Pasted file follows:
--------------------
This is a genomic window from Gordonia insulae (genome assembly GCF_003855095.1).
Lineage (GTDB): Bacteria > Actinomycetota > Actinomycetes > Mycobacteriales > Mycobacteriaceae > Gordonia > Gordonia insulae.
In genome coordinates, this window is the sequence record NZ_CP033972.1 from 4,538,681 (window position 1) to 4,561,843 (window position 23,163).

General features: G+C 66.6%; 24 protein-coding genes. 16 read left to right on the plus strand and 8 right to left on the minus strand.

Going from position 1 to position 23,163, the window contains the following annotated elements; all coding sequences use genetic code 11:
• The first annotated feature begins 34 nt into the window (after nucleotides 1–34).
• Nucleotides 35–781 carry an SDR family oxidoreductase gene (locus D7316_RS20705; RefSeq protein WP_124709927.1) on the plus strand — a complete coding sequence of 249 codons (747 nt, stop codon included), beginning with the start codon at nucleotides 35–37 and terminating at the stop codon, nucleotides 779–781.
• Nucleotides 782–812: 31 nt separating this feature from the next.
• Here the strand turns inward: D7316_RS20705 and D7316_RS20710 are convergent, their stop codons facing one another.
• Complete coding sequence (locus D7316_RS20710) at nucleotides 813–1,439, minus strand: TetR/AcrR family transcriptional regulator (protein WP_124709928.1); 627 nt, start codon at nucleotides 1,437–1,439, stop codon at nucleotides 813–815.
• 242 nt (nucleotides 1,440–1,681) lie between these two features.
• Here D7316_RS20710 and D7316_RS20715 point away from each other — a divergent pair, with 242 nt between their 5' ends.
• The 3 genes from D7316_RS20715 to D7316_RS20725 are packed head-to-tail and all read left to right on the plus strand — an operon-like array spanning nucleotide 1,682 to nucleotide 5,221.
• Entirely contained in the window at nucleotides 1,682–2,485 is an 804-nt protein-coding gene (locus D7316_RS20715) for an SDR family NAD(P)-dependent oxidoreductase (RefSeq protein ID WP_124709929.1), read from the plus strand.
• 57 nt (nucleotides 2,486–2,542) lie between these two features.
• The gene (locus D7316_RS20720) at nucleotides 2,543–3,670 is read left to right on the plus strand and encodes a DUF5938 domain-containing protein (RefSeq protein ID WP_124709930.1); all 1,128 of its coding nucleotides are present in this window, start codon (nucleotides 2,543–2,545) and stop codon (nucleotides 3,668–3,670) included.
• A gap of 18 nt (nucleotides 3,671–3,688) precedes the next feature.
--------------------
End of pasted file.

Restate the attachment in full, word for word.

This is a genomic window from Gordonia insulae (genome assembly GCF_003855095.1).
Lineage (GTDB): Bacteria > Actinomycetota > Actinomycetes > Mycobacteriales > Mycobacteriaceae > Gordonia > Gordonia insulae.
In genome coordinates, this window is the sequence record NZ_CP033972.1 from 4,538,681 (window position 1) to 4,561,843 (window position 23,163).

General features: G+C 66.6%; 24 protein-coding genes. 16 read left to right on the plus strand and 8 right to left on the minus strand.

Going from position 1 to position 23,163, the window contains the following annotated elements; all coding sequences use genetic code 11:
• The first annotated feature begins 34 nt into the window (after nucleotides 1–34).
• Nucleotides 35–781 carry an SDR family oxidoreductase gene (locus D7316_RS20705; RefSeq protein WP_124709927.1) on the plus strand — a complete coding sequence of 249 codons (747 nt, stop codon included), beginning with the start codon at nucleotides 35–37 and terminating at the stop codon, nucleotides 779–781.
• Nucleotides 782–812: 31 nt separating this feature from the next.
• Here the strand turns inward: D7316_RS20705 and D7316_RS20710 are convergent, their stop codons facing one another.
• Complete coding sequence (locus D7316_RS20710) at nucleotides 813–1,439, minus strand: TetR/AcrR family transcriptional regulator (protein WP_124709928.1); 627 nt, start codon at nucleotides 1,437–1,439, stop codon at nucleotides 813–815.
• 242 nt (nucleotides 1,440–1,681) lie between these two features.
• Here D7316_RS20710 and D7316_RS20715 point away from each other — a divergent pair, with 242 nt between their 5' ends.
• The 3 genes from D7316_RS20715 to D7316_RS20725 are packed head-to-tail and all read left to right on the plus strand — an operon-like array spanning nucleotide 1,682 to nucleotide 5,221.
• Entirely contained in the window at nucleotides 1,682–2,485 is an 804-nt protein-coding gene (locus D7316_RS20715) for an SDR family NAD(P)-dependent oxidoreductase (RefSeq protein ID WP_124709929.1), read from the plus strand.
• 57 nt (nucleotides 2,486–2,542) lie between these two features.
• The gene (locus D7316_RS20720) at nucleotides 2,543–3,670 is read left to right on the plus strand and encodes a DUF5938 domain-containing protein (RefSeq protein ID WP_124709930.1); all 1,128 of its coding nucleotides are present in this window, start codon (nucleotides 2,543–2,545) and stop codon (nucleotides 3,668–3,670) included.
• A gap of 18 nt (nucleotides 3,671–3,688) precedes the next feature.